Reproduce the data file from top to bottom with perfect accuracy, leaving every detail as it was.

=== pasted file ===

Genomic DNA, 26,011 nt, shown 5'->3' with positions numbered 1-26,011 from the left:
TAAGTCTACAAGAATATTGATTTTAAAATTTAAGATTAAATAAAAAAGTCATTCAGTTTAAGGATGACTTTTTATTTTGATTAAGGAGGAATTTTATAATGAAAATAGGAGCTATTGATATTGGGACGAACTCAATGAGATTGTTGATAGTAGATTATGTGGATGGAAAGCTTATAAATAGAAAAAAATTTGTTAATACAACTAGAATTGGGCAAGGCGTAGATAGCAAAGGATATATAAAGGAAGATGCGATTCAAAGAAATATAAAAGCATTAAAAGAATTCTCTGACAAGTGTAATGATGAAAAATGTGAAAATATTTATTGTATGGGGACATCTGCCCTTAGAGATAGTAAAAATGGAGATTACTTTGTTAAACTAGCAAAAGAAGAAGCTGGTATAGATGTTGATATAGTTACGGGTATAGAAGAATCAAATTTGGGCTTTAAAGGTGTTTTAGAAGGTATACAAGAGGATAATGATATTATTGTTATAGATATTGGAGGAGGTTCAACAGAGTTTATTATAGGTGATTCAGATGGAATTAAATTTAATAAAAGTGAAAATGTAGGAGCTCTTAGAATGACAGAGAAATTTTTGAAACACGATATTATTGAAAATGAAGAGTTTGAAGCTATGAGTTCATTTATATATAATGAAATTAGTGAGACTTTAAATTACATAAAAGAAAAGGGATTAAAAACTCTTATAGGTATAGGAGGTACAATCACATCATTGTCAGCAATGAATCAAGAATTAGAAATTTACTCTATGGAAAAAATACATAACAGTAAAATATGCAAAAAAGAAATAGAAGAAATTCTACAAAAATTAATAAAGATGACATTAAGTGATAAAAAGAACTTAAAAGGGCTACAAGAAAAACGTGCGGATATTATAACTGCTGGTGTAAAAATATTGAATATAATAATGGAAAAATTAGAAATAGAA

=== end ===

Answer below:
Genomic DNA, 26,011 nt, shown 5'->3' with positions numbered 1-26,011 from the left:
TAAGTCTACAAGAATATTGATTTTAAAATTTAAGATTAAATAAAAAAGTCATTCAGTTTAAGGATGACTTTTTATTTTGATTAAGGAGGAATTTTATAATGAAAATAGGAGCTATTGATATTGGGACGAACTCAATGAGATTGTTGATAGTAGATTATGTGGATGGAAAGCTTATAAATAGAAAAAAATTTGTTAATACAACTAGAATTGGGCAAGGCGTAGATAGCAAAGGATATATAAAGGAAGATGCGATTCAAAGAAATATAAAAGCATTAAAAGAATTCTCTGACAAGTGTAATGATGAAAAATGTGAAAATATTTATTGTATGGGGACATCTGCCCTTAGAGATAGTAAAAATGGAGATTACTTTGTTAAACTAGCAAAAGAAGAAGCTGGTATAGATGTTGATATAGTTACGGGTATAGAAGAATCAAATTTGGGCTTTAAAGGTGTTTTAGAAGGTATACAAGAGGATAATGATATTATTGTTATAGATATTGGAGGAGGTTCAACAGAGTTTATTATAGGTGATTCAGATGGAATTAAATTTAATAAAAGTGAAAATGTAGGAGCTCTTAGAATGACAGAGAAATTTTTGAAACACGATATTATTGAAAATGAAGAGTTTGAAGCTATGAGTTCATTTATATATAATGAAATTAGTGAGACTTTAAATTACATAAAAGAAAAGGGATTAAAAACTCTTATAGGTATAGGAGGTACAATCACATCATTGTCAGCAATGAATCAAGAATTAGAAATTTACTCTATGGAAAAAATACATAACAGTAAAATATGCAAAAAAGAAATAGAAGAAATTCTACAAAAATTAATAAAGATGACATTAAGTGATAAAAAGAACTTAAAAGGGCTACAAGAAAAACGTGCGGATATTATAACTGCTGGTGTAAAAATATTGAATATAATAATGGAAAAATTAGAAATAGAA